Nele Neuhaus interview

Jon Jordan: Nele, when you first started your series did you plan for it to be a series? Did you approach the characters knowing that there would be further adventures with them?

Nele Neuhaus : No, when I was writing the first book in the series, AN UNPOPULAR WOMAN, I never thought Pia Kirchhoff and Oliver von Bodenstein would one day be the heroes of several books. But I liked both of my protagonists, and my readers were enthusiastic, so I decided to give them a second case.

After working on my first novel, SWIMMING WITH SHARKS, for eight years, I was downright sad to leave my protagonists, Alex and Nick, behind. I avoided this outcome with Pia and Oliver by letting them investigate a second and then a third time. By now they have almost become part of my family – I know things about their personal lives and their pasts, and I look forward to deepening that knowledge.

JJ: What first brought you to crime fiction?

NN: I have always had a propensity for crime – in my imagination, of course! Even the short stories I wrote as a child were never harmless. Horses were kidnapped, or the main characters would find themselves in a dangerous situation. As a child and young girl I loved reading books by Enid Blyton, and that later developed into a passion for mysteries and thrillers. Becoming an author of crime novels was a logical step for me.

JJ: Did you ever think your books would reach a global audience?

NN: No, I didn’t even dare dream of that. For a long time I wasn’t able to find a publisher for my first few books in Germany, so I self-published. When my eventual publisher made the first foreign deal —with an Italian publisher, I’ll never forget it—I was stunned and overjoyed. Even today, seeing my books in international editions and getting e-mails and letters from readers in Korea, Poland, the US, France, Canada, or even Russia, makes me very happy. It is truly amazing.

JJ: What is your favorite thing to hear from a reader?

NN: The most wonderful thing a reader can tell me is that they forgot everything around them while they were reading my book: Eating, cooking, sleeping. It’s great to hear someone missed their stop in the train because they were so engrossed in my book. My only claim as an author is that I want to give my readers a few hours of escaping into a fantasy world, and when I succeed at that, it is worth more to me than any literary prize.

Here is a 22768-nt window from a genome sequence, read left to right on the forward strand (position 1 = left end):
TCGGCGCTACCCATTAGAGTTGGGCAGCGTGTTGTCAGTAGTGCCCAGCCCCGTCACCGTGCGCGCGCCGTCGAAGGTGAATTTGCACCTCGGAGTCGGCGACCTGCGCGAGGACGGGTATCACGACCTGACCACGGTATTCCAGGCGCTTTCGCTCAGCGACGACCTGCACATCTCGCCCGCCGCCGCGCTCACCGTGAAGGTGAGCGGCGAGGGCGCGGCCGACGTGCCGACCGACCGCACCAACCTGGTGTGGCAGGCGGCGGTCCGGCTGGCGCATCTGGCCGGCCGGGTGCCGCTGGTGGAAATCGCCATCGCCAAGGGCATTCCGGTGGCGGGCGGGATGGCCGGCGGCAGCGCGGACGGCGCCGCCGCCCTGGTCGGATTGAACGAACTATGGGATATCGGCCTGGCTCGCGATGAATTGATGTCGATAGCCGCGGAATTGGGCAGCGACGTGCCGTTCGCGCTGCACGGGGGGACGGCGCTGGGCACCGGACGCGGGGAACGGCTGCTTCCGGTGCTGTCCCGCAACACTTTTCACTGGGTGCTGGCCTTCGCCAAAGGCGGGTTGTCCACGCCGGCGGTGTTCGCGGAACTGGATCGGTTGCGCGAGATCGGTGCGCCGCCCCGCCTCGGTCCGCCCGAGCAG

JJ: Using the Grimm Fairy tales and a kind of starting point seems genius to me. Do you think a lot of the themes translate to modern crime fiction well?

NN: Absolutely. The Grimm fairy tales are a sort of predecessor to today’s crime novels: Bloody, violent, but still ending happily and fairly: Goodness is victorious, evil will be punished. The fairy tales also paint a picture of the society of their time and show the entire palette of human deficits: Envy, pride, vanity, hatred, revenge, greed, laziness—but also love, mercy, dignity, modesty, industriousness, and tolerance. These tales contain all those things that still concern us today. Still, it wasn’t a strategic decision to use fairy tale motifs in my books. The title for SNOW WHITE MUST DIE was a spontaneous idea I had one afternoon as I was writing. One of the characters, Stefanie Schneeberger (Schnee is German for snow) was a dark-haired beauty, and suddenly I hit on the idea of nicknaming her Snow White. When I was writing BAD WOLF, however, I had settled on the title from the very beginning, once I realized what I was going to write about. What are little girls most afraid of? The bad wolf.